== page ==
High-performing research

This page looks at key insights into high-performing units of research at higher education institutions. These insights examine common characteristics in submissions to the Research Excellence Framework (REF) 2014 which received high scores for research and impact.

Findings from the analysis show that high-performing research relies on two key conditions, supported by three ‘enabling’ characteristics.


People are one the central pre-requisites, in particular recruiting and retaining the best people.

The analysis suggests that a certain staff mix is associated with high performance:

  • staff who are research-trained (PhDs)
  • who are senior (professors)
  • who have international experience
  • whose salaries are funded by external sources.

Research culture, underlying values and leadership

The ‘glue’ that creates the high-performing research unit is its research culture, underlying values and leadership.

The analysis shows that high-performance research units have a degree of earned or accountable autonomy. They are able to get on with what they were doing, and are successful due to their strong leadership and the research culture of the unit.

‘Enabling characteristics’

The three ‘enabling’ characteristics – shown in the outer circle of the diagram below– allow people and leadership to thrive. They are:

  • collaboration and networks
  • a coherent strategy and diverse funding sources
  • supporting institutional and departmental practices.

Characteristics of high-performing research units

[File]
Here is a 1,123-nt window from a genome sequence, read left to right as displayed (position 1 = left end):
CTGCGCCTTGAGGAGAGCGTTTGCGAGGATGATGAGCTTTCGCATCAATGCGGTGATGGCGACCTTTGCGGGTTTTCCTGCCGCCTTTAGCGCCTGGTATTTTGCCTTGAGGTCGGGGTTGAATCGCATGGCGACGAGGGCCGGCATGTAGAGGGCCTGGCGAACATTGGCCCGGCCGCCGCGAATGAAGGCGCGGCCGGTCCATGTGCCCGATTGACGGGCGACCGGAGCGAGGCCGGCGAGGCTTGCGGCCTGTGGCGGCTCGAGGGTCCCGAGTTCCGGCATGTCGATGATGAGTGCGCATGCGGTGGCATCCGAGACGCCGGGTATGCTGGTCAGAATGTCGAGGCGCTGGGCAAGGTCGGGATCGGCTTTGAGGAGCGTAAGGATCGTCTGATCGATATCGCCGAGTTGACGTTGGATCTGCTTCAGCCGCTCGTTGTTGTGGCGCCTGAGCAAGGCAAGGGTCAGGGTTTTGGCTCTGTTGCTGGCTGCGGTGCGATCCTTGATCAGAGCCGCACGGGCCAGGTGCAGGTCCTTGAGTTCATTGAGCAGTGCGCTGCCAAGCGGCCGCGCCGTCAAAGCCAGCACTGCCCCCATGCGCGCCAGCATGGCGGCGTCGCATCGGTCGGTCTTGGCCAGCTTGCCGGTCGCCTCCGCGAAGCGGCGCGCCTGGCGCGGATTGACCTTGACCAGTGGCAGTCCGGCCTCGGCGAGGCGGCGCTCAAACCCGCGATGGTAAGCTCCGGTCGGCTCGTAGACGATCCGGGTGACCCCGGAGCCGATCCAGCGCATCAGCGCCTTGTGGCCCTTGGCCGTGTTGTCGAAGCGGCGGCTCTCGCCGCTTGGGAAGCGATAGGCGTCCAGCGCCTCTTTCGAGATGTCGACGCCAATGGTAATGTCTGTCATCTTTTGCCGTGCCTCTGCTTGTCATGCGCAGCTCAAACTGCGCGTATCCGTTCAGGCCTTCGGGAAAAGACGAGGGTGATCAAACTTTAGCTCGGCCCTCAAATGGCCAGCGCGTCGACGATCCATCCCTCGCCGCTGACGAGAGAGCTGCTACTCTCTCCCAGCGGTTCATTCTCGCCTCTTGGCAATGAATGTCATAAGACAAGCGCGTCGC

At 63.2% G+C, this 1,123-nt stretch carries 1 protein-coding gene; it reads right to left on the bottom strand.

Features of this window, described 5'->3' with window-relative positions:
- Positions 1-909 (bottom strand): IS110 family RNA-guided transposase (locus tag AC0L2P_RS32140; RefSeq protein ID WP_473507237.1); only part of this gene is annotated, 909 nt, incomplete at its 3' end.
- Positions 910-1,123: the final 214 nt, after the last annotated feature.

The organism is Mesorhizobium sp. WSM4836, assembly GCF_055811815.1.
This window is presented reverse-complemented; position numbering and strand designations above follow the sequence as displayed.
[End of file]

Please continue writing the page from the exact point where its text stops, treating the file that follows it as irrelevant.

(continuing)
Eight factors associated with high-performing research

  • In high-performing research units more of the staff have PhDs, professorial positions, international experience and externally funded salaries.
  • High-performing research units are focused on recruiting the best and retaining them.
  • High-performing research units provide training and mentorship programmes to develop staff, while offering rewards for strong performance.
  • Staff within high-performing research units display a distinct ethos of social and ethical values.
  • The leaders of high-performing research units have earned ‘accountable autonomy’ within their higher education institution.
  • High-performing research units have strategies that are real, living and owned, and more than merely a written document.
  • High-performing research units receive more income per researcher than the average research unit.
  • High-performing research units enable and encourage researchers to initiate collaborations organically as opposed to using a top down approach.

‘Characteristics of high-performing research units. A preliminary analysis’ was carried out by the Policy Institute at King’s College London and RAND Europe.